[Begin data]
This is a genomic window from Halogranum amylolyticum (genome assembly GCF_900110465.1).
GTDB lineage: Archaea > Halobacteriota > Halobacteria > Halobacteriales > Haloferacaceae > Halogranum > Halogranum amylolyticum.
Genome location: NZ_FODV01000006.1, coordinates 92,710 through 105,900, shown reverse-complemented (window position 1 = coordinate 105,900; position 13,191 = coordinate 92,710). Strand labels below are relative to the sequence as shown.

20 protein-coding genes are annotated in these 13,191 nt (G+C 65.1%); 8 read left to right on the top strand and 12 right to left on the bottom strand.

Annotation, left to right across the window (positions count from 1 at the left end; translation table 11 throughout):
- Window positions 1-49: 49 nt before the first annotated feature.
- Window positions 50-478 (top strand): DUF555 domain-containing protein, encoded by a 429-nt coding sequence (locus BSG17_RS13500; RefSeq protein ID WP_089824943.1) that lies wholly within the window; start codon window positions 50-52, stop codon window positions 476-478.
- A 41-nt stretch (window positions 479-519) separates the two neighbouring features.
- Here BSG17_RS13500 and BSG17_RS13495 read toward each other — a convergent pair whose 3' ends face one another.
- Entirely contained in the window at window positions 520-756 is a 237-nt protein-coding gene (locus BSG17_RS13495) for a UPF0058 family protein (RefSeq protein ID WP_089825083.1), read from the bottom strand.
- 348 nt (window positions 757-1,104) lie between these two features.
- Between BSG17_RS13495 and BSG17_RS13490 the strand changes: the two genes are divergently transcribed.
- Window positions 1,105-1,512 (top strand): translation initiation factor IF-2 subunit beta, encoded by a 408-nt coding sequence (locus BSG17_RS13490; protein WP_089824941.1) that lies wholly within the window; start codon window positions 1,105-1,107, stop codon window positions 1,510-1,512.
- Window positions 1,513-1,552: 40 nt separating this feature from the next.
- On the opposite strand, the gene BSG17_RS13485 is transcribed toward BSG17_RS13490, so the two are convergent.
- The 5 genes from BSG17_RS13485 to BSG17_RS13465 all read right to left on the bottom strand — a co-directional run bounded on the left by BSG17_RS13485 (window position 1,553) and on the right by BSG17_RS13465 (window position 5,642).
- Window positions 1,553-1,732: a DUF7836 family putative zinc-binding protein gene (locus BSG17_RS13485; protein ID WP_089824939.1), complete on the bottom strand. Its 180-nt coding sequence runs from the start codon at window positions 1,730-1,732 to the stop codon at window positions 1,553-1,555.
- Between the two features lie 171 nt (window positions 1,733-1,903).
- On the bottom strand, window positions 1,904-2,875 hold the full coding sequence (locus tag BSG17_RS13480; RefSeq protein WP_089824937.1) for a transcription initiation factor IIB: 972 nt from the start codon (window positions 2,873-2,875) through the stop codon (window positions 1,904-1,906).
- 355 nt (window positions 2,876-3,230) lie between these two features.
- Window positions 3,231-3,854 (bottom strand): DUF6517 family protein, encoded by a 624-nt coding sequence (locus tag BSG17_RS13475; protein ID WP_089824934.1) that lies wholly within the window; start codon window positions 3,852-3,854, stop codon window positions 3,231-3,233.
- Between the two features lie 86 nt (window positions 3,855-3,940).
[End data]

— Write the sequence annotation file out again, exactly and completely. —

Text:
This is a genomic window from Halogranum amylolyticum (genome assembly GCF_900110465.1).
GTDB lineage: Archaea > Halobacteriota > Halobacteria > Halobacteriales > Haloferacaceae > Halogranum > Halogranum amylolyticum.
Genome location: NZ_FODV01000006.1, coordinates 92,710 through 105,900, shown reverse-complemented (window position 1 = coordinate 105,900; position 13,191 = coordinate 92,710). Strand labels below are relative to the sequence as shown.

20 protein-coding genes are annotated in these 13,191 nt (G+C 65.1%); 8 read left to right on the top strand and 12 right to left on the bottom strand.

Annotation, left to right across the window (positions count from 1 at the left end; translation table 11 throughout):
- Window positions 1-49: 49 nt before the first annotated feature.
- Window positions 50-478 (top strand): DUF555 domain-containing protein, encoded by a 429-nt coding sequence (locus BSG17_RS13500; RefSeq protein ID WP_089824943.1) that lies wholly within the window; start codon window positions 50-52, stop codon window positions 476-478.
- A 41-nt stretch (window positions 479-519) separates the two neighbouring features.
- Here BSG17_RS13500 and BSG17_RS13495 read toward each other — a convergent pair whose 3' ends face one another.
- Entirely contained in the window at window positions 520-756 is a 237-nt protein-coding gene (locus BSG17_RS13495) for a UPF0058 family protein (RefSeq protein ID WP_089825083.1), read from the bottom strand.
- 348 nt (window positions 757-1,104) lie between these two features.
- Between BSG17_RS13495 and BSG17_RS13490 the strand changes: the two genes are divergently transcribed.
- Window positions 1,105-1,512 (top strand): translation initiation factor IF-2 subunit beta, encoded by a 408-nt coding sequence (locus BSG17_RS13490; protein WP_089824941.1) that lies wholly within the window; start codon window positions 1,105-1,107, stop codon window positions 1,510-1,512.
- Window positions 1,513-1,552: 40 nt separating this feature from the next.
- On the opposite strand, the gene BSG17_RS13485 is transcribed toward BSG17_RS13490, so the two are convergent.
- The 5 genes from BSG17_RS13485 to BSG17_RS13465 all read right to left on the bottom strand — a co-directional run bounded on the left by BSG17_RS13485 (window position 1,553) and on the right by BSG17_RS13465 (window position 5,642).
- Window positions 1,553-1,732: a DUF7836 family putative zinc-binding protein gene (locus BSG17_RS13485; protein ID WP_089824939.1), complete on the bottom strand. Its 180-nt coding sequence runs from the start codon at window positions 1,730-1,732 to the stop codon at window positions 1,553-1,555.
- Between the two features lie 171 nt (window positions 1,733-1,903).
- On the bottom strand, window positions 1,904-2,875 hold the full coding sequence (locus tag BSG17_RS13480; RefSeq protein WP_089824937.1) for a transcription initiation factor IIB: 972 nt from the start codon (window positions 2,873-2,875) through the stop codon (window positions 1,904-1,906).
- 355 nt (window positions 2,876-3,230) lie between these two features.
- Window positions 3,231-3,854 (bottom strand): DUF6517 family protein, encoded by a 624-nt coding sequence (locus tag BSG17_RS13475; protein ID WP_089824934.1) that lies wholly within the window; start codon window positions 3,852-3,854, stop codon window positions 3,231-3,233.
- Between the two features lie 86 nt (window positions 3,855-3,940).